Rockland council renews call for state to complete $3 million fix of Old County Road

Posted March 11, 2014, at 7:11 a.m.

ROCKLAND, Maine — The deterioration of one of the busiest roads in Rockland is frustrating city officials.

City Manager Tom Luttrell told councilors at their Monday night meeting that he met last week with a Maine Department of Transportation representative and raised the issue of the poor condition of Old County Road due to the number of potholes.

He said the state, which is responsible for maintenance of Old County Road, said there was no money available to repair the road this year. The estimated cost of reconstructing the three miles of the road located in Rockland is more than $3 million.

The manager said state officials told him the most that can be set aside for the road is $500,000 per year.

Councilor Eric Hebert said he hears daily from people who believe that Old County Road is in deplorable condition.

A committee consisting of representatives of interested parties along the six-mile-long road that runs from Route 1 in Thomaston to Route 1 in Rockport called in April 2013 for major improvements to the road, particularly with the expected increase in traffic with the opening of the Walmart Supercenter in Thomaston. That store opened in October.

“The current roadway is too narrow with crumbling shoulders and poor drainage. This has been on the Maine DOT work plan since the 1990s or earlier and should be included in the Old County Road rebuild,” the committee report stated.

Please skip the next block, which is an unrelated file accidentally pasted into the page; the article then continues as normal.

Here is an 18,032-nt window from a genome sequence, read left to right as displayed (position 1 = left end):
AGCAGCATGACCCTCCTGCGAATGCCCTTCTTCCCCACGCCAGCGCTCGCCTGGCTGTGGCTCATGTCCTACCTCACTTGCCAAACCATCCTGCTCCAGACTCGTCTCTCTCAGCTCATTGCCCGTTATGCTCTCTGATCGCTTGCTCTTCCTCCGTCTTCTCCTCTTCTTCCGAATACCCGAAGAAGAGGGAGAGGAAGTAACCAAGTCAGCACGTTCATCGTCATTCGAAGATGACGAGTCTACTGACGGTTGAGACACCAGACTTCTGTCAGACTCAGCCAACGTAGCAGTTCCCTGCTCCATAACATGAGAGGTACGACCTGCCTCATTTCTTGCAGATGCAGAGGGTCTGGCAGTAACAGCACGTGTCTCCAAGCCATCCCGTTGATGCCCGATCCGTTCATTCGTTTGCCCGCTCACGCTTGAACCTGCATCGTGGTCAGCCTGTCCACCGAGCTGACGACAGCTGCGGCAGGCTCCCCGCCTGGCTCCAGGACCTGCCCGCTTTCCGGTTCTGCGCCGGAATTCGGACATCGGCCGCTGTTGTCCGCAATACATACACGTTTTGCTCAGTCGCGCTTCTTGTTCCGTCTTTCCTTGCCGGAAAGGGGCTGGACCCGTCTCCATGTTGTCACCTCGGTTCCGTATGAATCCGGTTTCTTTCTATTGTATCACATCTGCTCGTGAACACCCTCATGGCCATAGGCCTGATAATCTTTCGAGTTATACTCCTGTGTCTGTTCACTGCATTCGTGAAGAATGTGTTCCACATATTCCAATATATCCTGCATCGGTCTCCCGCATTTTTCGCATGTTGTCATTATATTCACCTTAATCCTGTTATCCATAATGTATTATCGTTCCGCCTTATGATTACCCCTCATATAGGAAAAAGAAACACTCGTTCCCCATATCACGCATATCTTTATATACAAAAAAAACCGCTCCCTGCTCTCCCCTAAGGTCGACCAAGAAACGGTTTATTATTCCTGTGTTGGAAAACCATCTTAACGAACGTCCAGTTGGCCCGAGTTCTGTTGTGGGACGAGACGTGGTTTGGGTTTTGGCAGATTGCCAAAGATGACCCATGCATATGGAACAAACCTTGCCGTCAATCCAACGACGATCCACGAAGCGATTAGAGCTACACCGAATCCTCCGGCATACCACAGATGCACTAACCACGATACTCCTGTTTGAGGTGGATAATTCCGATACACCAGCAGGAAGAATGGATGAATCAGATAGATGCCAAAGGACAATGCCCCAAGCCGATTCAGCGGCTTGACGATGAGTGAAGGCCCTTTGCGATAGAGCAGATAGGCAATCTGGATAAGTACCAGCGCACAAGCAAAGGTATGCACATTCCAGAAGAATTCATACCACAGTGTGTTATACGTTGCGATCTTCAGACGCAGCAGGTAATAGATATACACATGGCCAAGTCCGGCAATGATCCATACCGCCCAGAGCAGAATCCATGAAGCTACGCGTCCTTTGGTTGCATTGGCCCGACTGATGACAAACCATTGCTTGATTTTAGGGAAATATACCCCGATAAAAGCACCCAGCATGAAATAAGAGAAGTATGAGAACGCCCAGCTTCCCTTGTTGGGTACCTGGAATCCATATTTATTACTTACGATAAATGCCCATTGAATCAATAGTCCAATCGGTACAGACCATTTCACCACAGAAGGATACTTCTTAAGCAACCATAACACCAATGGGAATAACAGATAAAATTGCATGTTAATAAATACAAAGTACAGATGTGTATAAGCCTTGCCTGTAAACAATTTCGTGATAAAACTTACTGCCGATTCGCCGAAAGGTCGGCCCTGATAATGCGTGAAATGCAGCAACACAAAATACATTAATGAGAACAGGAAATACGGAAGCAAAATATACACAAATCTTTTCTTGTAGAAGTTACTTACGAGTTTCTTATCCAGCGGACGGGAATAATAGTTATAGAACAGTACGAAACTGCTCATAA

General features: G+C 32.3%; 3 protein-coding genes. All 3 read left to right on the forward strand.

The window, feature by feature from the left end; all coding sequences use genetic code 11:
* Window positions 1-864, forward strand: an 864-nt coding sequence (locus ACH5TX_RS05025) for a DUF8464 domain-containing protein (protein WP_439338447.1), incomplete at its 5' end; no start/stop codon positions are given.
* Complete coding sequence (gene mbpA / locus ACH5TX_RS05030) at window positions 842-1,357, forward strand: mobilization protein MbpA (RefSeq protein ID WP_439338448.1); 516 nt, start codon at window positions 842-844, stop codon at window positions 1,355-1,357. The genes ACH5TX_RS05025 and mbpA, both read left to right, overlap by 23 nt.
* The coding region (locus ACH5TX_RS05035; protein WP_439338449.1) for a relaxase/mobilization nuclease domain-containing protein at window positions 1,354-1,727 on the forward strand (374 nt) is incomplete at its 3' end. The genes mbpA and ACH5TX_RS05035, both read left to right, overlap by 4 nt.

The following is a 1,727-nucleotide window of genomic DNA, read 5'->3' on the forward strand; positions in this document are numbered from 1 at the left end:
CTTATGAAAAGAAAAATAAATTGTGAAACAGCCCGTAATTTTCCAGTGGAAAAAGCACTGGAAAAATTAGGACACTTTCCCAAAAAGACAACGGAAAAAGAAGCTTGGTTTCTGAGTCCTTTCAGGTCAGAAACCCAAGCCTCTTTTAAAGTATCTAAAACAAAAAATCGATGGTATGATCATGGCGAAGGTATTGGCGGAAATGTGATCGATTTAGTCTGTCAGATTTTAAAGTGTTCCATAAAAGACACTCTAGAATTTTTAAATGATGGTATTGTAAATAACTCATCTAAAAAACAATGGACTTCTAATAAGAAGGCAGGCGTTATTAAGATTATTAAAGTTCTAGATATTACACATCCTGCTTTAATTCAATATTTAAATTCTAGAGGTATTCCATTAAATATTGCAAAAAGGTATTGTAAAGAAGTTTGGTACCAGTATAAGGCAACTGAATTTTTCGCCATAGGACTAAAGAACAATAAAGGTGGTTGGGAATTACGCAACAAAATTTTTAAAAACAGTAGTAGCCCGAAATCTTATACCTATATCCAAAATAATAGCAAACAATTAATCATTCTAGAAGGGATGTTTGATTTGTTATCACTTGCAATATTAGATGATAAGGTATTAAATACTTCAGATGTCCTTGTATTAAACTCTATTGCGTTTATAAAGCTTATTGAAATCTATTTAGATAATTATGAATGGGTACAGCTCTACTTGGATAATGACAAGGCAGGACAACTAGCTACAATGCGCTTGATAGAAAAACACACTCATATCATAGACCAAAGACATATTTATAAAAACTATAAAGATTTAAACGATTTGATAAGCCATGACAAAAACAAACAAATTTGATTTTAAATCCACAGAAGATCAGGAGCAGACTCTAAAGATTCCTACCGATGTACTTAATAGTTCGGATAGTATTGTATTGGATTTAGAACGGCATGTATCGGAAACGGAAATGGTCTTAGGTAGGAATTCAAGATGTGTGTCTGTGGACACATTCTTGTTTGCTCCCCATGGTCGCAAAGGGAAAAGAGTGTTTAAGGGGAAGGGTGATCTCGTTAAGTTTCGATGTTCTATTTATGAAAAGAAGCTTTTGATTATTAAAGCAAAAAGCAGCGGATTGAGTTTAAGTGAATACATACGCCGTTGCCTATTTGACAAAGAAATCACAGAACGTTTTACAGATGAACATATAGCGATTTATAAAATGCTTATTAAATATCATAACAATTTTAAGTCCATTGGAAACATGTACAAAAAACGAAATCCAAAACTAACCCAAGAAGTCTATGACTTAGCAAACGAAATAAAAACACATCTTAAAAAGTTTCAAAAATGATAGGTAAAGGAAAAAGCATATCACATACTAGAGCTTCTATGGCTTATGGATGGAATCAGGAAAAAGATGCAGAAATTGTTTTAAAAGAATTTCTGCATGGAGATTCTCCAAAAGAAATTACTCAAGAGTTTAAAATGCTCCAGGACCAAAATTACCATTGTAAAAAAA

The panel recommended the entire road should be repaved.

In other action at their Monday night meeting, Rockland councilors voted unanimously to renew the lease for the Brass Compass to use a 10-foot wide strip of land adjacent to the restaurant at Winslow-Holbrook Square. The agreement calls for the restaurant to pay $1,500 for use of the strip to place tables and chairs.

The issue did not generate public opposition this year. Councilors voted 4-1 to reject a proposal by Councilor Frank Isganitis to approve a five-year pact with the Brass Compass.

The Brass Compass has used the strip for 11 years, and in some of the past years, it had generated criticism from people who did not want a portion of the war memorial to be leased to a private business. Others, however, supported the request saying the restaurant’s owner has cleaned up the square and added vitality to Main Street.

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